If you want your piece to stay unfinished for decoupage, you are ready! If you are going to paint, move

equipment a decoupage on a wooden surface

Step Five: Prime (optional).

Depending on the color of your piece, you might want to prime. If you are going to paint a dark/black table a lighter color, you’re going to want to prime it first so that you don’t have to paint 20 coats of the lighter color. This Rust-Oleum Zinsser Bulls Eye 1-2-3 Primer is really good.

Primer provides coverage over darker colors and helps paint apply better. I love it for decoupage furniture.

Can you stop here and decoupage? Absolutely. Let’s say you started with a black table and want to cover it with napkins. Well, you can’t do that over a black table since napkins are so thin – you need it white first.

That is when you would sand and prime, and then you could Mod Podge the napkins to the surface all over without any additional painting. It’s just that easy.

But you might want to paint . . . so then you’d move on to the next step.

Step Six: Paint.

Let me tell you something right off the bat . . .

Latex paint doesn’t work well with decoupage.

I haven’t done it myself, but I’ve heard the results aren’t good – bubbling, blistering, etc. What has worked well for me in the past and I have been able to decoupage over with success:

Tape off your piece and paint as normal, with several coats. Then let dry for 24 hours before decoupaging. Now that you’ve learned how to prep furniture – you are ready for Mod Podge!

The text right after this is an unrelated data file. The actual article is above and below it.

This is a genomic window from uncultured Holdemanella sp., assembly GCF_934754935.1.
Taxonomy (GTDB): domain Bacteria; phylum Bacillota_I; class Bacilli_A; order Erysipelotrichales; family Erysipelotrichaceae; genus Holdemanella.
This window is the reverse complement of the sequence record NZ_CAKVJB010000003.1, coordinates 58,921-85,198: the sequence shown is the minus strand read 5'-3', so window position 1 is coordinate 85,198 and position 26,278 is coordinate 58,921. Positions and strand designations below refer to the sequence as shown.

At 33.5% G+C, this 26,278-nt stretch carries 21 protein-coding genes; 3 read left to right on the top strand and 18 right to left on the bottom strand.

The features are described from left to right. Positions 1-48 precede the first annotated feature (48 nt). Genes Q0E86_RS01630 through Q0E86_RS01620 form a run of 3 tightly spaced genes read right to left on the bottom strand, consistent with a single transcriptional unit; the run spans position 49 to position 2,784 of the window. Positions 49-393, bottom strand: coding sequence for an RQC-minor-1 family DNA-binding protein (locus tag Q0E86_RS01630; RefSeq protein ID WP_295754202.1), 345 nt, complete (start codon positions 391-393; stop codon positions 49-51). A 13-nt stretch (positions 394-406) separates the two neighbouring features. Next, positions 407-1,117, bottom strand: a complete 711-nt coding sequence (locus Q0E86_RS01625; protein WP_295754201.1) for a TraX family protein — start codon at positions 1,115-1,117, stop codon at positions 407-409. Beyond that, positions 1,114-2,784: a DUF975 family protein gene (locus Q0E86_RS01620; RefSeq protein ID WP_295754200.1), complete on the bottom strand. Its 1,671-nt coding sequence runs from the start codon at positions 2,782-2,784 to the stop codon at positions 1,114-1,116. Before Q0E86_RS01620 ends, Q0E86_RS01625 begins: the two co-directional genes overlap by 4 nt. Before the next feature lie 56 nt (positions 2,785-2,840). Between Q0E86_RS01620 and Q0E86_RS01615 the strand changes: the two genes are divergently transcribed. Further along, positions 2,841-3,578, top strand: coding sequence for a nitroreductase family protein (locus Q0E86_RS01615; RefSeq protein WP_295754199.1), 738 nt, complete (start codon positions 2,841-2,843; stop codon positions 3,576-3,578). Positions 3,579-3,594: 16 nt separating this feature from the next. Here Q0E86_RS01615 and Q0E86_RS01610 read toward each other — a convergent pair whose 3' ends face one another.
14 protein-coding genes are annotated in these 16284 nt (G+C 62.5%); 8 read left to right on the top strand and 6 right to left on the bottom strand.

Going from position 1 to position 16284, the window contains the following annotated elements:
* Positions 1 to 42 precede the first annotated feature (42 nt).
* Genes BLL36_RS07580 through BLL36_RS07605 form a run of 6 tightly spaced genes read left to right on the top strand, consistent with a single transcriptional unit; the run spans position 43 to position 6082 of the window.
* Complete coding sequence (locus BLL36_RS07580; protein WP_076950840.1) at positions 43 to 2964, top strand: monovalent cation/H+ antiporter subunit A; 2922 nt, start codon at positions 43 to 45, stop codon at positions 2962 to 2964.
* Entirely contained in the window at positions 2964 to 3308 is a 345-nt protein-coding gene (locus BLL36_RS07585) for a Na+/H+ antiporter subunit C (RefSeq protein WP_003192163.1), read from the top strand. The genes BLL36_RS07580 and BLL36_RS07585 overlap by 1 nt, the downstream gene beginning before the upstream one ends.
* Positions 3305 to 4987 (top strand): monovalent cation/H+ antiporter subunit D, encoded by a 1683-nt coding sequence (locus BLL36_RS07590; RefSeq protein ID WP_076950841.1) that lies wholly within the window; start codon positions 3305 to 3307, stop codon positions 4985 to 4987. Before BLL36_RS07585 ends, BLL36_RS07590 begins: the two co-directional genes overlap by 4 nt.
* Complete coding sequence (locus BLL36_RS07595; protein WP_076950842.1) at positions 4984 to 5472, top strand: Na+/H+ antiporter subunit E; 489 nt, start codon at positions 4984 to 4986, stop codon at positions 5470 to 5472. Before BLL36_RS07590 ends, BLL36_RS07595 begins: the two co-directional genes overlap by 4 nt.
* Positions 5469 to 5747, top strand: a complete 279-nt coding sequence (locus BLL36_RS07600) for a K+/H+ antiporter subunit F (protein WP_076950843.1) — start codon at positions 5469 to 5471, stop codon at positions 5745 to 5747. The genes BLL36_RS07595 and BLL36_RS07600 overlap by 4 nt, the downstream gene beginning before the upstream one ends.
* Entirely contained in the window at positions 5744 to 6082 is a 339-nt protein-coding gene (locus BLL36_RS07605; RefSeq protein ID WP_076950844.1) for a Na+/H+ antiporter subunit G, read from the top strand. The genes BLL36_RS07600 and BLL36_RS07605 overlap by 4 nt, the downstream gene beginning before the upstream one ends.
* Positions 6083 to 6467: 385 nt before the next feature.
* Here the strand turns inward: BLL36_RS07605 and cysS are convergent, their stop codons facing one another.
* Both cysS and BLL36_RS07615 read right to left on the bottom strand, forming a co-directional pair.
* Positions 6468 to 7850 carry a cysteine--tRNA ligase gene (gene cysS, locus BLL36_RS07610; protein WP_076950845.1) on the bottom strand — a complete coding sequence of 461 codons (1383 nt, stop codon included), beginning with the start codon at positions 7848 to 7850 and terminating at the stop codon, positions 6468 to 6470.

Yield: 1 piece of furniture

Decoupage Furniture

Decoupage Furniture

Learn how to decoupage furniture using Mod Podge - you can prepare a piece in six easy steps!

Prep Time 1 hour
Active Time 2 hours
Total Time 3 hours
Difficulty Intermediate
Estimated Cost $25

Materials

  • Piece of furniture
  • Paint
  • Wood filler
  • TSP

Tools

  • Screwdriver
  • Palm sander or sandpaper
  • Paintbrush

Instructions

  1. Decide what you want to do with your piece.
  2. Remove the hardware from your furniture.
  3. Sand your furniture.
  4. Fill holes in your piece.
  5. Prime.
  6. Paint.

Did You Make This Project?

Please leave a rating or share a photo on Pinterest!


Are you ready to put your skills to the test? If so, check out the bonus video below:


If you need any decoupage tips, visit my Learn How to Mod Podge article. And if you are ready to begin a decoupage furniture project, check out these posts:

15 Unique Mod Podge Furniture Projects

Ever tried Mod Podging furniture? It's a great way to upcycle a piece on a budget! Check out these 15 decoupage furniture projects to get started.

13 Mod Podge Table Ideas

Mod Podge DIY table ideas

Decoupage a Dresser – 15 Ideas

Have an old dresser than needs a bit of an upgrade? Use Mod Podge to decoupage a dresser with ease! Here are 15 ideas to inspired you.

Vickie Cothran

Saturday 25th of September 2021

I have a wooden tissue box that I stained (not water base). I’m trying to Mod Podge (original matte)fabric leaves onto the box, but they’re not sticking. Help!

Amy

Saturday 25th of September 2021

Hi Vickie! Mod Podge only works with waterbased products. It's not going to stick to oil based product. You'd have to sand it off.

Vinz Prasetyo

Friday 25th of March 2016

excellent project..

Conyers

Thursday 24th of March 2016

Thank you so much for the steps, and especially the tips about sandpaper and the latex! I was going to use some paint samples from Lowe's to do some furniture, but I will definitely take a different approach now. And, I never know what kind of sandpaper to get...usually when I get to that aisle, my eyes start to glaze over, and I just grab something. :-)

Designs By Ann

Thursday 24th of March 2016

Your process is very clear, simple, and easy to follow...now I'm not afraid to begin my furniture projects. Thanks so much!!! Mod Pod ROCKS!!!

Wilma

Thursday 24th of March 2016

Awesome project. I was waiting for something like that. Hope to start my project in about 4 to 5 weeks time.

Skip to Instructions